Scientists find exception to Mendel's law

French scientists say they've found mice with a mutant gene can defy the laws of genetic inheritance -- passing on traits even if the gene is absent.

The scientists suggest RNA, a chemical cousin of DNA, passes on the characteristic to later generations, the BBC reported Thursday, but say more study is needed to confirm their conclusions.

The research involves a gene called Kit, which comes in two varieties: "normal" and "mutant." The mice inherit two Kit genes -- one from each parent -- and a mutant version gives them a spotty tail.

According to Mendel's laws of genetic inheritance, the combination of normal and mutant Kit genes should alone determine whether the mouse has a spotted or unspotted tail.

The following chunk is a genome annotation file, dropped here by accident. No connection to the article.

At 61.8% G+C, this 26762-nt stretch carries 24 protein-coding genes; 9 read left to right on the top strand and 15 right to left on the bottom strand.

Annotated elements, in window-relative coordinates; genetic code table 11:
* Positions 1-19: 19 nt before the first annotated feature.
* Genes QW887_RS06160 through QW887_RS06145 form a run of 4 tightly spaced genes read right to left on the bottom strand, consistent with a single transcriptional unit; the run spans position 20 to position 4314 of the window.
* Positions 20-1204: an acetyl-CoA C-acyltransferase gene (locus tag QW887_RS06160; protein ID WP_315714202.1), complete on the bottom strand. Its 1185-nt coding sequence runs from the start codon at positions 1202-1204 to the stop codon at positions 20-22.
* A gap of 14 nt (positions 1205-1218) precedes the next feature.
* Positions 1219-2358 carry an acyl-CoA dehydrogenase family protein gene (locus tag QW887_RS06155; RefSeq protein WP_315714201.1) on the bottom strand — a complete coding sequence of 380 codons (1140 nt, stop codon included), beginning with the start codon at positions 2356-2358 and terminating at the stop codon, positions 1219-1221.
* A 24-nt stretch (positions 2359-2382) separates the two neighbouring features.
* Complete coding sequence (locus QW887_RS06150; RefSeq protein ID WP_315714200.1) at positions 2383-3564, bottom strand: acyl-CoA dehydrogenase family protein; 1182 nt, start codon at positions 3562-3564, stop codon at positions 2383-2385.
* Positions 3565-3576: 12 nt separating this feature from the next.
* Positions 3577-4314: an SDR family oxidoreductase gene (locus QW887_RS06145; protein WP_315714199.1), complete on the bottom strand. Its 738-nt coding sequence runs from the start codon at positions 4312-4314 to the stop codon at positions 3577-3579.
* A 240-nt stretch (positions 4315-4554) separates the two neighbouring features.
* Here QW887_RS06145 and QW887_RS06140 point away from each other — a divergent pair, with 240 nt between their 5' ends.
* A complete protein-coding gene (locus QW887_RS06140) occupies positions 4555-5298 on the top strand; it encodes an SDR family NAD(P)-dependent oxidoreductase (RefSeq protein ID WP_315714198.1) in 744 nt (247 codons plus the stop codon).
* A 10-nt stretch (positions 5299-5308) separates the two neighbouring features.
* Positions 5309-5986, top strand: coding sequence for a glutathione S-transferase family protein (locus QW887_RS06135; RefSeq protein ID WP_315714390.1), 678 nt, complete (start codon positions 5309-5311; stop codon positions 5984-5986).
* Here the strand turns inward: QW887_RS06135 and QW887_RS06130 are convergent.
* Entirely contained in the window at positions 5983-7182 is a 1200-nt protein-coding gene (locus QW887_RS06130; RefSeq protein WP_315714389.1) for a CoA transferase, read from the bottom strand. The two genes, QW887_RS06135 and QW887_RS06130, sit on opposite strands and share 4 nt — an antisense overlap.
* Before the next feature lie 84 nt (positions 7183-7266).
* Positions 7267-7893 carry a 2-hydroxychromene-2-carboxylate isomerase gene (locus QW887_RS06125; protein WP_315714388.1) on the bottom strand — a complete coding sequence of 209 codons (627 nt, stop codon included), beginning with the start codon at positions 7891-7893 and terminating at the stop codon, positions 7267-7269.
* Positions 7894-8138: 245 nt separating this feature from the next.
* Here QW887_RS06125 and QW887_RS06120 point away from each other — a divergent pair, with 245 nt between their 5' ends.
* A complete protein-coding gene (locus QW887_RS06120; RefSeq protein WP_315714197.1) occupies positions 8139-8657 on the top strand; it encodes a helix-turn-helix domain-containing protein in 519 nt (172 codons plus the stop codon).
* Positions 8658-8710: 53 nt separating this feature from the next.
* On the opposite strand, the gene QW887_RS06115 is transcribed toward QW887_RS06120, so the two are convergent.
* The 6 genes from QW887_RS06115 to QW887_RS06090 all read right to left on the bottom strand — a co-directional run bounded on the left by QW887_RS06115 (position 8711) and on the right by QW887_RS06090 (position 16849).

But scientists at the French Institute of Health and Medical Research in Paris and at the University of Nice-Sophia Antipolis found mice born with two normal versions of Kit also displayed variations caused by a mutant gene.

The study is detailed in the journal Nature.

Copyright 2006 by United Press International


Explore further

Leading-edge technology unmasks protein linked to Parkinson's disease

Citation: Scientists find exception to Mendel's law (2006, May 25) retrieved 28 February 2021 from https://medicalxpress.com/news/2006-05-scientists-exception-mendel-law.html
This document is subject to copyright. Apart from any fair dealing for the purpose of private study or research, no part may be reproduced without the written permission. The content is provided for information purposes only.
 shares

Feedback to editors

User comments